Bill would legalize medical pot dispensaries in Oregon

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SALEM, Ore. (AP) — Seeking to make it easier for medical pot users to get their medicine and harder for the black market to get its hands on Oregon weed, the state Senate on Wednesday approved a bill that would legalize and license marijuana shops.

Under current Oregon law, nearly 55,000 cardholders must grow the drug themselves or designate someone to grow it for them. Medical pot users say dispensaries are needed, to give them a reliable place to get their medicine.

Medical marijuana dispensaries that exist now operate without oversight and run the risk of being shut down by law enforcement. Some counties have taken a hands-off approach and allowed the establishments to remain open. But dispensaries in other counties have been raided by police and forced to close.

Another major concern of Oregon's medical pot program is that the weed supposedly intended for medical marijuana patients is getting sold on the black market.

Architects of the bill passed Wednesday say it will give cardholders certainty that they can acquire their medicine, and that it is safe. They also hope the bill will keep excess pot from being siphoned off to the black market.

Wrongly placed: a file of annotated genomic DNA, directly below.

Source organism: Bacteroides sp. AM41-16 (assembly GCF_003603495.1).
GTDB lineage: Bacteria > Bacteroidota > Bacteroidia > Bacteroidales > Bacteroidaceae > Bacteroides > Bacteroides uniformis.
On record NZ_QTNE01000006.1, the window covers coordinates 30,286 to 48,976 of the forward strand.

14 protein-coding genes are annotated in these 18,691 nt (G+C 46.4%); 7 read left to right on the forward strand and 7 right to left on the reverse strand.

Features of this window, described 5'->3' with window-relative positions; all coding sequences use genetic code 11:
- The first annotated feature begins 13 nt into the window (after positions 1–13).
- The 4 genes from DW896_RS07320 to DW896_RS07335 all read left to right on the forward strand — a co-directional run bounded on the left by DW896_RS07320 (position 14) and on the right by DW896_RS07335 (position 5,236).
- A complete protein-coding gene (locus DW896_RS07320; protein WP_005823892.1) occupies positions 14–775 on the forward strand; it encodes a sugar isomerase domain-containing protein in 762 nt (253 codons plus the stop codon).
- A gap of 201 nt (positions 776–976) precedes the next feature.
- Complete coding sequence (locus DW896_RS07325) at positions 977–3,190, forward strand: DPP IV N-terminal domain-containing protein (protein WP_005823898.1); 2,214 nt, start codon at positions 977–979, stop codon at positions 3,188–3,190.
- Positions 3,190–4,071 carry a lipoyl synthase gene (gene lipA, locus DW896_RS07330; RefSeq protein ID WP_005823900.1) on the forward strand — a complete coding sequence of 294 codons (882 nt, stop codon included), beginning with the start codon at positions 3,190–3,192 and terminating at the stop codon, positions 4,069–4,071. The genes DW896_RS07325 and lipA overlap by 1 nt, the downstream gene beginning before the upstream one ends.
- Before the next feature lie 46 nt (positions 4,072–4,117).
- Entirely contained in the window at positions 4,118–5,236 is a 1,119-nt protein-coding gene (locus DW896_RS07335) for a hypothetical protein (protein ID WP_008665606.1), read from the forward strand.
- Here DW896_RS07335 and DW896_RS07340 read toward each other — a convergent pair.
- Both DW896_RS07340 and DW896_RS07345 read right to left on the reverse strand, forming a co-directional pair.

"This is a great way to impose a standard that will keep that from occurring," said Sen. Floyd Prozanksi, D-Eugene.

The bill, which passed 18-12, would establish a licensing system under the Oregon Medical Marijuana Program to regulate the medicinal pot retail industry. This would bring the estimated 200 lounges, collectives and cafes already in operation under state law.

Opponents say the bill doesn't go far enough to stop what they see as abuses to the medical marijuana program. And some lawmakers have argued that authorizing dispensaries is a slippery slope to legalizing marijuana for recreational use.

The bill would authorize growers to legally sell their excess pot to medical marijuana establishments that connect patients with their medicine. Growers could only charge for the cost of supplies and utilities.

Under the bill, medical marijuana retailers would pay $4,000 a year to remain registered. Owners would have to pass criminal background checks, document the marijuana coming into their establishments and verify it's from state-registered growers. The bill also requires testing all marijuana batches for pesticides, molds and mildews.

A legislative report estimates there will be 225 state-licensed dispensaries in the next two years if the bill is approved.

The bill would also prohibit medical marijuana retail outlets from operating within 1,000 feet of each other or a school. And they would have to operate in agricultural, industrial or commercial areas.